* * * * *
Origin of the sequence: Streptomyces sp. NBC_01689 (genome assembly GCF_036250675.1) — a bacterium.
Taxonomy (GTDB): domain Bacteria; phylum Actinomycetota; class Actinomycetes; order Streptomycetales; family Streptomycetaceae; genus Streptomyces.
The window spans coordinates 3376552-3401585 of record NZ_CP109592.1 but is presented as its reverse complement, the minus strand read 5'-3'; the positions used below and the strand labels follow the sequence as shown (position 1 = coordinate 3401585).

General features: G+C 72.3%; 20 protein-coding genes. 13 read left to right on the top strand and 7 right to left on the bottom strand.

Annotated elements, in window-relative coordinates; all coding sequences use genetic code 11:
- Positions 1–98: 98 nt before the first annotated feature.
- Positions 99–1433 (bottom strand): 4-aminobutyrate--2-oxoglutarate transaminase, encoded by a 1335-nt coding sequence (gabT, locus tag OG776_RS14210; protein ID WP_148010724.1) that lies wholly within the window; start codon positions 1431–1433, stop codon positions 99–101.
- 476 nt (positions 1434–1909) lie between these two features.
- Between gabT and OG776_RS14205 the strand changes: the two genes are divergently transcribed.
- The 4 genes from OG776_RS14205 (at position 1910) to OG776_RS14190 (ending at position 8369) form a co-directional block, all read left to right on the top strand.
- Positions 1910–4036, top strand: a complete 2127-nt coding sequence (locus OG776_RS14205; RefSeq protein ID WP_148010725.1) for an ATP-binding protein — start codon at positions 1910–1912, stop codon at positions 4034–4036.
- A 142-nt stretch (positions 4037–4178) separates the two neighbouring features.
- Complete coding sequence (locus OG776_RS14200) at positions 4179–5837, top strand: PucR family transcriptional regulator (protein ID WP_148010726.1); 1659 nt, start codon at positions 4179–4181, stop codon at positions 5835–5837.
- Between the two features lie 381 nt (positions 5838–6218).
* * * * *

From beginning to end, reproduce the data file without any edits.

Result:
Origin of the sequence: Streptomyces sp. NBC_01689 (genome assembly GCF_036250675.1) — a bacterium.
Taxonomy (GTDB): domain Bacteria; phylum Actinomycetota; class Actinomycetes; order Streptomycetales; family Streptomycetaceae; genus Streptomyces.
The window spans coordinates 3376552-3401585 of record NZ_CP109592.1 but is presented as its reverse complement, the minus strand read 5'-3'; the positions used below and the strand labels follow the sequence as shown (position 1 = coordinate 3401585).

General features: G+C 72.3%; 20 protein-coding genes. 13 read left to right on the top strand and 7 right to left on the bottom strand.

Annotated elements, in window-relative coordinates; all coding sequences use genetic code 11:
- Positions 1–98: 98 nt before the first annotated feature.
- Positions 99–1433 (bottom strand): 4-aminobutyrate--2-oxoglutarate transaminase, encoded by a 1335-nt coding sequence (gabT, locus tag OG776_RS14210; protein ID WP_148010724.1) that lies wholly within the window; start codon positions 1431–1433, stop codon positions 99–101.
- 476 nt (positions 1434–1909) lie between these two features.
- Between gabT and OG776_RS14205 the strand changes: the two genes are divergently transcribed.
- The 4 genes from OG776_RS14205 (at position 1910) to OG776_RS14190 (ending at position 8369) form a co-directional block, all read left to right on the top strand.
- Positions 1910–4036, top strand: a complete 2127-nt coding sequence (locus OG776_RS14205; RefSeq protein ID WP_148010725.1) for an ATP-binding protein — start codon at positions 1910–1912, stop codon at positions 4034–4036.
- A 142-nt stretch (positions 4037–4178) separates the two neighbouring features.
- Complete coding sequence (locus OG776_RS14200) at positions 4179–5837, top strand: PucR family transcriptional regulator (protein ID WP_148010726.1); 1659 nt, start codon at positions 4179–4181, stop codon at positions 5835–5837.
- Between the two features lie 381 nt (positions 5838–6218).